The Roman Philosopher Lucius Anneaus Seneca (4 BCE-65 CE) was perhaps the first to note the universal trend that growth is slow but ruin is rapid. I call this tendency the "Seneca Effect."
Showing posts with label rulers. Show all posts
Showing posts with label rulers. Show all posts

Thursday, March 3, 2022

Words of wisdom from Empress Galla Placidia: a message arriving to us across an abyss of time

Domina Nostra, Galla Placidia, Pia, Felix, Augusta,
Our Lady, Galla Placidia, Pious, Blessed and Venerable.

429 Anni Domini.

Digna vox maiestate regnantis legibus alligatum se principem profiteri: adeo de auctoritate iuris nostra pendet auctoritas. et re vera maius imperio est submittere legibus principatum. et oraculo praesentis edicti quod nobis licere non patimur indicamus. 

"That the Emperor profess to be bound by the laws is a sentiment worthy of the ruler's majesty, so much is our power dependent on the power of law and indeed that the imperial office be subject to the laws is more important than the imperial power itself. And by the pronouncement of the present decree, We point to what We do not allow to be permitted to Ourselves." (translation by Stewart Oost).

In this difficult moment, it may be unthinkable that we could find the wisdom we have lost so badly in the words of someone who lived more than 1500 years ago. And yet, history is a big wheel that keeps turning, and many times it retraces an old path. If you have a little time, you could spend some of it reflecting on Galla Placidia's words, pronounced so many years ago, and yet so resonating with what we are seeing happening around us. It takes an effort, I know, to ponder on just a few words in an age when we are used to skimming through the noise of infinite words overlapping on our screens. And yet, for once, it may be worth trying. Some more notes follow below.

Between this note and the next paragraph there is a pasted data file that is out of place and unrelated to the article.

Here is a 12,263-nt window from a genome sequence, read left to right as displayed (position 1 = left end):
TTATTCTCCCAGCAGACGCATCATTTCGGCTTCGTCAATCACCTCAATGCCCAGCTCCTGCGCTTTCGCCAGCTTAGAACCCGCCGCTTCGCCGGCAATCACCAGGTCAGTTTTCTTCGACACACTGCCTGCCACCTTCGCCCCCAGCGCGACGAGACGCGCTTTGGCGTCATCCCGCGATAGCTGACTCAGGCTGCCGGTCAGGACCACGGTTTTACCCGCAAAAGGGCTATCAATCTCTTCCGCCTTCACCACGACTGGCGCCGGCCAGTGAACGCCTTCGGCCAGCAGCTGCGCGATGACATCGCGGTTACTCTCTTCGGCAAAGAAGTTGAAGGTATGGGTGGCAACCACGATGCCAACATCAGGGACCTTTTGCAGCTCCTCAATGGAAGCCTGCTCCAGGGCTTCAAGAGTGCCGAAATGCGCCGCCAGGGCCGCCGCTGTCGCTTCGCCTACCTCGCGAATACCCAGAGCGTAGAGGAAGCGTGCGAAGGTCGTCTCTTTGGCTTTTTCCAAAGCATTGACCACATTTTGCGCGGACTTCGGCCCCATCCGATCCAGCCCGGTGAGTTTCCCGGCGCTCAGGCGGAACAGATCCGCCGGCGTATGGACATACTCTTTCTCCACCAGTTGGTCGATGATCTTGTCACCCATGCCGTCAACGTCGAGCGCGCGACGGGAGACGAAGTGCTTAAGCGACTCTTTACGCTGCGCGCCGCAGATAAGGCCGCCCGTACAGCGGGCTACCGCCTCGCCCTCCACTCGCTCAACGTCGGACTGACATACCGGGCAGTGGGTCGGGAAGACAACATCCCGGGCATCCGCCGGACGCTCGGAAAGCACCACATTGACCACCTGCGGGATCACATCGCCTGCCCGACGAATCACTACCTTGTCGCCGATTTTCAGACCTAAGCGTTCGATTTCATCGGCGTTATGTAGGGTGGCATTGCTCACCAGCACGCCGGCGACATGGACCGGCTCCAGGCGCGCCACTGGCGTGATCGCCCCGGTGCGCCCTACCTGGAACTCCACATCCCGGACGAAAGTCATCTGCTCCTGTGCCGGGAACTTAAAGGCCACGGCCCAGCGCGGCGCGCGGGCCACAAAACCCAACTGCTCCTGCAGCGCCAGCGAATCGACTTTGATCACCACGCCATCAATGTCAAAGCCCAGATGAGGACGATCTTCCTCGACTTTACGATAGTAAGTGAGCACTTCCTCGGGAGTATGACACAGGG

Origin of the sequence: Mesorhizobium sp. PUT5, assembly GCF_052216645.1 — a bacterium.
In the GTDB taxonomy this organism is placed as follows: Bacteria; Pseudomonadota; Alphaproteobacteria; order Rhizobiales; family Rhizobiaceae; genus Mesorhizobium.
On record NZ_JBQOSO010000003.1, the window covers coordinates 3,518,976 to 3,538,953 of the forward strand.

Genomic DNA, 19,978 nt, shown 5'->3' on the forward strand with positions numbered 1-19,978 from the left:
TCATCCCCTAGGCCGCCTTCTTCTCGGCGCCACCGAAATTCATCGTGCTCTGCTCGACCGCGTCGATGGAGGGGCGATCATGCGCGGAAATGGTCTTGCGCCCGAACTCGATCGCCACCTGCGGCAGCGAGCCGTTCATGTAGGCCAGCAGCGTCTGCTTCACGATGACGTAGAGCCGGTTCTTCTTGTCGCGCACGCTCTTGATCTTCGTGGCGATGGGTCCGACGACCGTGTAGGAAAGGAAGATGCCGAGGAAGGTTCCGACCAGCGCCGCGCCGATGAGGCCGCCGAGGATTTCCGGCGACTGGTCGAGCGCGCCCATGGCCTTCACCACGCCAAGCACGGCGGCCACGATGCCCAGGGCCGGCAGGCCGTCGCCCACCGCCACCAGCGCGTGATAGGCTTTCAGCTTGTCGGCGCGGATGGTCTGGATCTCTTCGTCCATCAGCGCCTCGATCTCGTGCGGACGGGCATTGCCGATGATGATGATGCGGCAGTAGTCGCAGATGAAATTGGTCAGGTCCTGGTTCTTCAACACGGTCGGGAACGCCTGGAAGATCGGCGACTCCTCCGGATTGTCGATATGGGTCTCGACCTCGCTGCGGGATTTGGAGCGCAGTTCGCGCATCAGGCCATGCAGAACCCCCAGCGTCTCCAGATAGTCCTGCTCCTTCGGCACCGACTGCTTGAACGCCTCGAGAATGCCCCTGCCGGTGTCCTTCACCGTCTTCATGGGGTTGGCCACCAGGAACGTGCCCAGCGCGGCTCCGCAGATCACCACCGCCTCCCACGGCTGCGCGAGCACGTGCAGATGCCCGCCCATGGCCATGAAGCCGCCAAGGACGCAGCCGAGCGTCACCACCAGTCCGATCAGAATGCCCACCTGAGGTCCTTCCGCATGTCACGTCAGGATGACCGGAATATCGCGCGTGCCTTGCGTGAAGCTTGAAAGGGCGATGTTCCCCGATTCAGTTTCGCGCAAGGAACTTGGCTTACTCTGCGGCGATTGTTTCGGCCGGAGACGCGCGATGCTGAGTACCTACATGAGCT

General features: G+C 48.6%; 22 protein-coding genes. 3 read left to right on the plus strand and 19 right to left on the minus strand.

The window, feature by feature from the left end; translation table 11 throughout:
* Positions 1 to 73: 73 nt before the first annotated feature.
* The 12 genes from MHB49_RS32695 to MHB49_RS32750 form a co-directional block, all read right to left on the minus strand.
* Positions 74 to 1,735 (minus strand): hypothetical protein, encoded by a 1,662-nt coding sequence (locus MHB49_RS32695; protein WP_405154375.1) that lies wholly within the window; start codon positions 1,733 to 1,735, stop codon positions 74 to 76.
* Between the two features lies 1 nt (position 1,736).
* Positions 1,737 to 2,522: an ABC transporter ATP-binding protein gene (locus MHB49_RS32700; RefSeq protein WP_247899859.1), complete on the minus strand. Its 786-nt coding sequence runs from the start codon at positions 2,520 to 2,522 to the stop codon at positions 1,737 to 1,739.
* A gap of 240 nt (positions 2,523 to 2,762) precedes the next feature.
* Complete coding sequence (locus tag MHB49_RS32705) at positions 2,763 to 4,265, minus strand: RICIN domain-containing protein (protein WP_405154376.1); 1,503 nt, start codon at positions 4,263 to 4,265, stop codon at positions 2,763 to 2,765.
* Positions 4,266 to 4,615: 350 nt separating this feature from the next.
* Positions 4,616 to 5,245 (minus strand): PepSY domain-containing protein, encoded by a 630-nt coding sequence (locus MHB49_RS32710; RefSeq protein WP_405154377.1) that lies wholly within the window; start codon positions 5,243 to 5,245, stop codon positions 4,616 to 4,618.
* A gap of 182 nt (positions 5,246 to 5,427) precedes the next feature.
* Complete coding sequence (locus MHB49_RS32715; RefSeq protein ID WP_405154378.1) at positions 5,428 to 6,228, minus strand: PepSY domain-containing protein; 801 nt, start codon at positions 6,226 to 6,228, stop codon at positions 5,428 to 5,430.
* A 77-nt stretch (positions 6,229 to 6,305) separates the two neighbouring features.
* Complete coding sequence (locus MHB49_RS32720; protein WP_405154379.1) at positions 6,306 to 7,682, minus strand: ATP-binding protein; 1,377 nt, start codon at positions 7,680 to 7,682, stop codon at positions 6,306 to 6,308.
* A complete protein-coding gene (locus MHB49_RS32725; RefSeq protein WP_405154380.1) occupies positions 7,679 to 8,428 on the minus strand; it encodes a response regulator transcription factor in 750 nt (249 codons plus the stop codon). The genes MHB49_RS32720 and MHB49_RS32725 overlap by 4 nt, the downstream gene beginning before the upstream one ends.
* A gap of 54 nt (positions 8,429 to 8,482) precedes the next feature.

-- Galla Placidia (388-450 AD). A fascinating figure in history, the daughter of Emperor Theodosius the Great, she was born a princess, married a Barbarian King, became Queen of the Goths, fought and defeated a usurper, and finally became Empress (Augusta), the sole ruler of the Western Roman Empire. She may have been the only Imperial ruler who understood the problems of the Roman Empire and acted accordingly, pushing it to its final dissolution. 

-- We have no texts left that we can directly attribute to Empress Placidia, but according to her biographer, Stewart Oost, her "hand" can be found in some articles of the Corpus Iuris Civilis, published almost a century after her death, although attributed to her son, Valentinian. These few articles are the only "voice" of the Empress we can still hear after more than one millennium and a half from her times. But it is a deep voice from someone who saw the decline of her world, not unlike our situation.

-- The state of today is the equivalent of the ancient Roman Emperors, an absolute ruler that can do whatever it wants: creating new laws when it does not want to obey the old ones. It can imprison people, kill them, start wars, destroy whatever it thinks is good to destroy. Placidia says that there is no absolute power, not even for Emperors. She says that the power (auctoritas) is the result of the law (iuris). Not the reverse. There are things, says the Empress, which are not permitted to the Empress, by decree of the Empress herself. It is the core of what we call "civilization:" who creates laws? On which basis? For what purpose? In this text, she shows that she understood that laws are more important than rulers, a concept that her contemporary, Augustine, stated as "an unjust law is not a law" (Lex iniusta non est lex). It is the concept of a "natural law" or "divine law" which should guarantee against arbitrariness, but that we seem to have lost, nowadays.